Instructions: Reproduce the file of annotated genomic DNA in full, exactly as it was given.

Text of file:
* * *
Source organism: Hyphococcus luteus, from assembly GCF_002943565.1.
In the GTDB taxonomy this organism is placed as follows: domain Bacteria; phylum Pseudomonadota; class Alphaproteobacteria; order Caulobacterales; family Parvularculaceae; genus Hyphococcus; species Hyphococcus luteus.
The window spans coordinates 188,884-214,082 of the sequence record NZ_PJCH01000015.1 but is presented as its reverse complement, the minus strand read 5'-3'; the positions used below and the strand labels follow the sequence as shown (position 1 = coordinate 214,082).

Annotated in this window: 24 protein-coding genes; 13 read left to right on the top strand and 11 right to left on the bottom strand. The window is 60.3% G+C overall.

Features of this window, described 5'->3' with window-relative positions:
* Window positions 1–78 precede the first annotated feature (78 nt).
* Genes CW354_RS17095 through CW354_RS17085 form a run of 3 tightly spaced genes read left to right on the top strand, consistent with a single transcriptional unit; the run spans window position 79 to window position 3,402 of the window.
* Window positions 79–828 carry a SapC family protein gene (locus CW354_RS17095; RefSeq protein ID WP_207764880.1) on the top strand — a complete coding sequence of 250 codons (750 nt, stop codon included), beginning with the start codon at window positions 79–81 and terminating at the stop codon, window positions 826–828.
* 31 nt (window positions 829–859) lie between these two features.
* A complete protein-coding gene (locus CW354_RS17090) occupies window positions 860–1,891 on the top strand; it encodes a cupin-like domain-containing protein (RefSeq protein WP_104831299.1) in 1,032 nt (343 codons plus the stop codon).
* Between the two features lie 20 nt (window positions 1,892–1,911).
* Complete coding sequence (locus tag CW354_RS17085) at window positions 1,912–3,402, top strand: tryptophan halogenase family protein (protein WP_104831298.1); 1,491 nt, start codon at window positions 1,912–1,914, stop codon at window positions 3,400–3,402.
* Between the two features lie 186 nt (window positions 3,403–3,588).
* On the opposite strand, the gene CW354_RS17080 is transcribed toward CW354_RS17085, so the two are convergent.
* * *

Source organism: Hyphococcus luteus, from assembly GCF_002943565.1.
In the GTDB taxonomy this organism is placed as follows: domain Bacteria; phylum Pseudomonadota; class Alphaproteobacteria; order Caulobacterales; family Parvularculaceae; genus Hyphococcus; species Hyphococcus luteus.
The window spans coordinates 188,884-214,082 of the sequence record NZ_PJCH01000015.1 but is presented as its reverse complement, the minus strand read 5'-3'; the positions used below and the strand labels follow the sequence as shown (position 1 = coordinate 214,082).

Annotated in this window: 24 protein-coding genes; 13 read left to right on the top strand and 11 right to left on the bottom strand. The window is 60.3% G+C overall.

Features of this window, described 5'->3' with window-relative positions:
* Window positions 1–78 precede the first annotated feature (78 nt).
* Genes CW354_RS17095 through CW354_RS17085 form a run of 3 tightly spaced genes read left to right on the top strand, consistent with a single transcriptional unit; the run spans window position 79 to window position 3,402 of the window.
* Window positions 79–828 carry a SapC family protein gene (locus CW354_RS17095; RefSeq protein ID WP_207764880.1) on the top strand — a complete coding sequence of 250 codons (750 nt, stop codon included), beginning with the start codon at window positions 79–81 and terminating at the stop codon, window positions 826–828.
* 31 nt (window positions 829–859) lie between these two features.
* A complete protein-coding gene (locus CW354_RS17090) occupies window positions 860–1,891 on the top strand; it encodes a cupin-like domain-containing protein (RefSeq protein WP_104831299.1) in 1,032 nt (343 codons plus the stop codon).
* Between the two features lie 20 nt (window positions 1,892–1,911).
* Complete coding sequence (locus tag CW354_RS17085) at window positions 1,912–3,402, top strand: tryptophan halogenase family protein (protein WP_104831298.1); 1,491 nt, start codon at window positions 1,912–1,914, stop codon at window positions 3,400–3,402.
* Between the two features lie 186 nt (window positions 3,403–3,588).
* On the opposite strand, the gene CW354_RS17080 is transcribed toward CW354_RS17085, so the two are convergent.